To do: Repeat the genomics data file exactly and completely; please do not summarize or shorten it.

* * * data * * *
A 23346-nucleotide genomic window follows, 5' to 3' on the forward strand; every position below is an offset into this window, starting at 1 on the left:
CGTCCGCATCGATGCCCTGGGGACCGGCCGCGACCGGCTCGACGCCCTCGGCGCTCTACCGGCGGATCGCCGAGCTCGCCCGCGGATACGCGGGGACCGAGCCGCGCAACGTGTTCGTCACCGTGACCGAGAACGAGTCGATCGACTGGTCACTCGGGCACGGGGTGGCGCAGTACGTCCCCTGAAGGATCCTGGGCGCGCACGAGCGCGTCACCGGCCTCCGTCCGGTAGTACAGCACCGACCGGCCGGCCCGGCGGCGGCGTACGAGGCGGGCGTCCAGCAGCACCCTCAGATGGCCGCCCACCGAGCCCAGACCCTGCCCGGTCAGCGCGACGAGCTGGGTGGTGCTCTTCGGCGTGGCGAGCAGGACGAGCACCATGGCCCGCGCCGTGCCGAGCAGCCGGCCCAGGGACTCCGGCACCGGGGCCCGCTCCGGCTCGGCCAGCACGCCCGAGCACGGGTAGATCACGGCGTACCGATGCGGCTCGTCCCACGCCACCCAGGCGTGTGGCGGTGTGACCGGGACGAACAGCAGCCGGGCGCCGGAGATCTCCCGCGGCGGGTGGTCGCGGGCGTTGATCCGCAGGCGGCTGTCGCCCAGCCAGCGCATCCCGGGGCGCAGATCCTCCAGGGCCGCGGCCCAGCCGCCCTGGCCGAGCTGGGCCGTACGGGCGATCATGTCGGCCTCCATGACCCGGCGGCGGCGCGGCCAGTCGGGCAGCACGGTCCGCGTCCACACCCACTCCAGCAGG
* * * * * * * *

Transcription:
A 23346-nucleotide genomic window follows, 5' to 3' on the forward strand; every position below is an offset into this window, starting at 1 on the left:
CGTCCGCATCGATGCCCTGGGGACCGGCCGCGACCGGCTCGACGCCCTCGGCGCTCTACCGGCGGATCGCCGAGCTCGCCCGCGGATACGCGGGGACCGAGCCGCGCAACGTGTTCGTCACCGTGACCGAGAACGAGTCGATCGACTGGTCACTCGGGCACGGGGTGGCGCAGTACGTCCCCTGAAGGATCCTGGGCGCGCACGAGCGCGTCACCGGCCTCCGTCCGGTAGTACAGCACCGACCGGCCGGCCCGGCGGCGGCGTACGAGGCGGGCGTCCAGCAGCACCCTCAGATGGCCGCCCACCGAGCCCAGACCCTGCCCGGTCAGCGCGACGAGCTGGGTGGTGCTCTTCGGCGTGGCGAGCAGGACGAGCACCATGGCCCGCGCCGTGCCGAGCAGCCGGCCCAGGGACTCCGGCACCGGGGCCCGCTCCGGCTCGGCCAGCACGCCCGAGCACGGGTAGATCACGGCGTACCGATGCGGCTCGTCCCACGCCACCCAGGCGTGTGGCGGTGTGACCGGGACGAACAGCAGCCGGGCGCCGGAGATCTCCCGCGGCGGGTGGTCGCGGGCGTTGATCCGCAGGCGGCTGTCGCCCAGCCAGCGCATCCCGGGGCGCAGATCCTCCAGGGCCGCGGCCCAGCCGCCCTGGCCGAGCTGGGCCGTACGGGCGATCATGTCGGCCTCCATGACCCGGCGGCGGCGCGGCCAGTCGGGCAGCACGGTCCGCGTCCACACCCACTCCAGCAGG